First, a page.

venerdì 16 settembre 2016

Propagation News – 18 September 2016

The solar flux index followed the NOAA prediction this week, declining to 85 by Thursday. Geomagnetic conditions were regrettably not as settled as we would have liked, with the K-index hitting three at times thanks to a continued high speed solar wind stream from a coronal hole. Luckily, no Earth-directed coronal mass ejections were observed and there were no major solar flares.

This weekend, and early next week, NOAA predicts geomagnetic conditions will continue to be unsettled, with a maximum planetary K-index of four at times. Next weekend, the 24th and 25th, may however be a little more settled.
The Sun is looking fairly spotless at the moment and the solar flux index is predicted to be a lacklustre 75 to 80.
Band conditions continue to improve, although maximum usable frequencies are being suppressed by the lack of sunspots.

The good news is we have the autumnal equinox this week, and so are at an optimum time for north-south paths on HF, such as UK to South Africa and South America.

September can also offer some good opportunities for grey-line propagation on the lower bands around sunrise.
Andy, M0NKR reports 40m has been good to the Pacific this week. He also worked Ken, T32AZ on East Kiribati on 20 metres, so it is all about being on the right band at the right time.

VHF and up propagation:

Late summer is the classic high pressure season of the year. Together with early morning mist and fog, there are plenty of reasons why VHF and UHF tropo should be on your operating schedule.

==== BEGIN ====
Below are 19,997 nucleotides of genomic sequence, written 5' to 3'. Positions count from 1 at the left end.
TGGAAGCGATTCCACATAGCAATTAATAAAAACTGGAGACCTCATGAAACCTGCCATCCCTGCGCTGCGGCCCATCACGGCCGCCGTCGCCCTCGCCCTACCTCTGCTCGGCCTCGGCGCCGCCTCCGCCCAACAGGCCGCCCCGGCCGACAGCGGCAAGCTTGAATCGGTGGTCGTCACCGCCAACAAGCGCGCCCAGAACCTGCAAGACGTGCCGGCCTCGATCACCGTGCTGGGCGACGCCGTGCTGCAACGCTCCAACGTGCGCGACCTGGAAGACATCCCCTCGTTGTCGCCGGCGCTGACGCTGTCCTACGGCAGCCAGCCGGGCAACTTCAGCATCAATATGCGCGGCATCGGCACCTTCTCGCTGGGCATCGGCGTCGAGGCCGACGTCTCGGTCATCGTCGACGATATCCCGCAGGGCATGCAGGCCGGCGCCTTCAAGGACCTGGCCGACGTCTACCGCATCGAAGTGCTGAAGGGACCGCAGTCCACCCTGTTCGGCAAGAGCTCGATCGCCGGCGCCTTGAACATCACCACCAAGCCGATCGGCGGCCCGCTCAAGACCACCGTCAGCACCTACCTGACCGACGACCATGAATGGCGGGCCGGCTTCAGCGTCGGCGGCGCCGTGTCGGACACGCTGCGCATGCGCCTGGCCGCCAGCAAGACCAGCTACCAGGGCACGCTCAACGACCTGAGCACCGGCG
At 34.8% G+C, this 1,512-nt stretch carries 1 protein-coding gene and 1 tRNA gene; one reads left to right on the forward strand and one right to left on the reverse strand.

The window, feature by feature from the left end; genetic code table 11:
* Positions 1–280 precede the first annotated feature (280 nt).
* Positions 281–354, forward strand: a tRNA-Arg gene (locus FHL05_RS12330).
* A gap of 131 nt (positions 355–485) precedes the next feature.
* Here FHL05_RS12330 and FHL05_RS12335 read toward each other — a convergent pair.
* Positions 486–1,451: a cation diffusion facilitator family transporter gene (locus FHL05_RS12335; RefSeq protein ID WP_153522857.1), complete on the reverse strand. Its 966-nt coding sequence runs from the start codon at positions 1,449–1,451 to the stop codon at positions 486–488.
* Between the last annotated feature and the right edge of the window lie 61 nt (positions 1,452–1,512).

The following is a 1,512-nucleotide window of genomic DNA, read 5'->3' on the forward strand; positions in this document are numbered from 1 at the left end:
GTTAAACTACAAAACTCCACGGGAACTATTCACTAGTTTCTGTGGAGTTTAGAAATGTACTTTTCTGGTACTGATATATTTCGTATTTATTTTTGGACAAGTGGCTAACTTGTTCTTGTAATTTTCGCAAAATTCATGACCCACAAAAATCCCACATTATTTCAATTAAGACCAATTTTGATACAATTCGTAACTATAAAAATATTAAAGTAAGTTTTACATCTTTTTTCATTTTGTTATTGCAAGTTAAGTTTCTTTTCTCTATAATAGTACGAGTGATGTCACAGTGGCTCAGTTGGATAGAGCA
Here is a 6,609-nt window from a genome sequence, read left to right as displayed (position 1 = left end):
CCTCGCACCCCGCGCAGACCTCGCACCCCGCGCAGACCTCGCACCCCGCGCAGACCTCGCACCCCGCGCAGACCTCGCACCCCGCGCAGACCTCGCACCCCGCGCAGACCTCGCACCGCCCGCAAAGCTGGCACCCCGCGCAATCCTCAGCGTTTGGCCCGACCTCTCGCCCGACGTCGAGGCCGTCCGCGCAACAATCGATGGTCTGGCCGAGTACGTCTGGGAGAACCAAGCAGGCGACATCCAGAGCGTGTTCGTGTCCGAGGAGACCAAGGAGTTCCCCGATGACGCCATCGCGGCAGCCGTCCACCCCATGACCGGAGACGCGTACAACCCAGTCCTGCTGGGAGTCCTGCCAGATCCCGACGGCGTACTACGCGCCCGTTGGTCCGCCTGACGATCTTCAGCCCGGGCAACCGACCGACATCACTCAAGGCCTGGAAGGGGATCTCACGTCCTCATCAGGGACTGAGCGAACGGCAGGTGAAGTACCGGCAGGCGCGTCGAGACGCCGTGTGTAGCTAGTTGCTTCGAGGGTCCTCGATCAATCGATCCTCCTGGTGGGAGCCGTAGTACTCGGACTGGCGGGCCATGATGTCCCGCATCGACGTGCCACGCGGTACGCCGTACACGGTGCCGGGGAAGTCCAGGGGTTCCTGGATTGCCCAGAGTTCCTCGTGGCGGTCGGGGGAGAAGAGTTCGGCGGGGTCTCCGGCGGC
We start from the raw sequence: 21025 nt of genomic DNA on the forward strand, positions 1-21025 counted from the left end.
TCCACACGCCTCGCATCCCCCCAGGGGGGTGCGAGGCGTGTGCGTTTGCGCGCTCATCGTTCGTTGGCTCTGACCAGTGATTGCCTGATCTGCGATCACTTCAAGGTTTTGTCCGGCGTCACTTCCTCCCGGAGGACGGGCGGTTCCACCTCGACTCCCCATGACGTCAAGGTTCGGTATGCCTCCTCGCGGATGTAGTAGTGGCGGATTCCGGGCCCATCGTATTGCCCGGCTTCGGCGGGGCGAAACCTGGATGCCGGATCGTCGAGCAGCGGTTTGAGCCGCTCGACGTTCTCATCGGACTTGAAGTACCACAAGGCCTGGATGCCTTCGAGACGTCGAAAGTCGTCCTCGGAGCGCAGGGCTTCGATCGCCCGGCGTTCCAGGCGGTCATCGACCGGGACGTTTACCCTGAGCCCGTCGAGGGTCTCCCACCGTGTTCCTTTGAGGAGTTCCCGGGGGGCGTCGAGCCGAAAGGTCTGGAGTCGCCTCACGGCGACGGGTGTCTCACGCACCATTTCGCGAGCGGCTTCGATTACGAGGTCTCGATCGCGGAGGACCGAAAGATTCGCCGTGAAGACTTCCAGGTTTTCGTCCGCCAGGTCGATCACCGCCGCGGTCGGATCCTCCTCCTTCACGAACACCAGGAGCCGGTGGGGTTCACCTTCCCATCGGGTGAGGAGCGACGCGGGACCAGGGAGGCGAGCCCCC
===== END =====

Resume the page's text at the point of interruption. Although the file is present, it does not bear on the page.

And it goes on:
At the end of the hot weather last week, conditions fell off a little, but there were some huge thunderstorms, which produced rain scatter right down to 1.3 GHz.

This week there will be high pressure just to the south of Britain and partially over southern areas at times. This should offer good tropo across the southern half of the country down to the south over France and Germany overnight as the surface cools.

Daytime heating usually destroys any surface night-time temperature inversions, which are needed for tropo. The downside is that there may be a series of lows tracking over the north, which means winds and rain and no tropo.
It’s the late show for EME operators in the early part of this week with moonrise in the early evening, getting later as the week progresses.

Lengthening Moon windows push moonset out to early afternoon at the end of the week. Lowest losses will occur early in the week.

The Orionids meteor shower continues, with no large peak, into November, so continue to look out for enhanced meteor scatter conditions this coming week.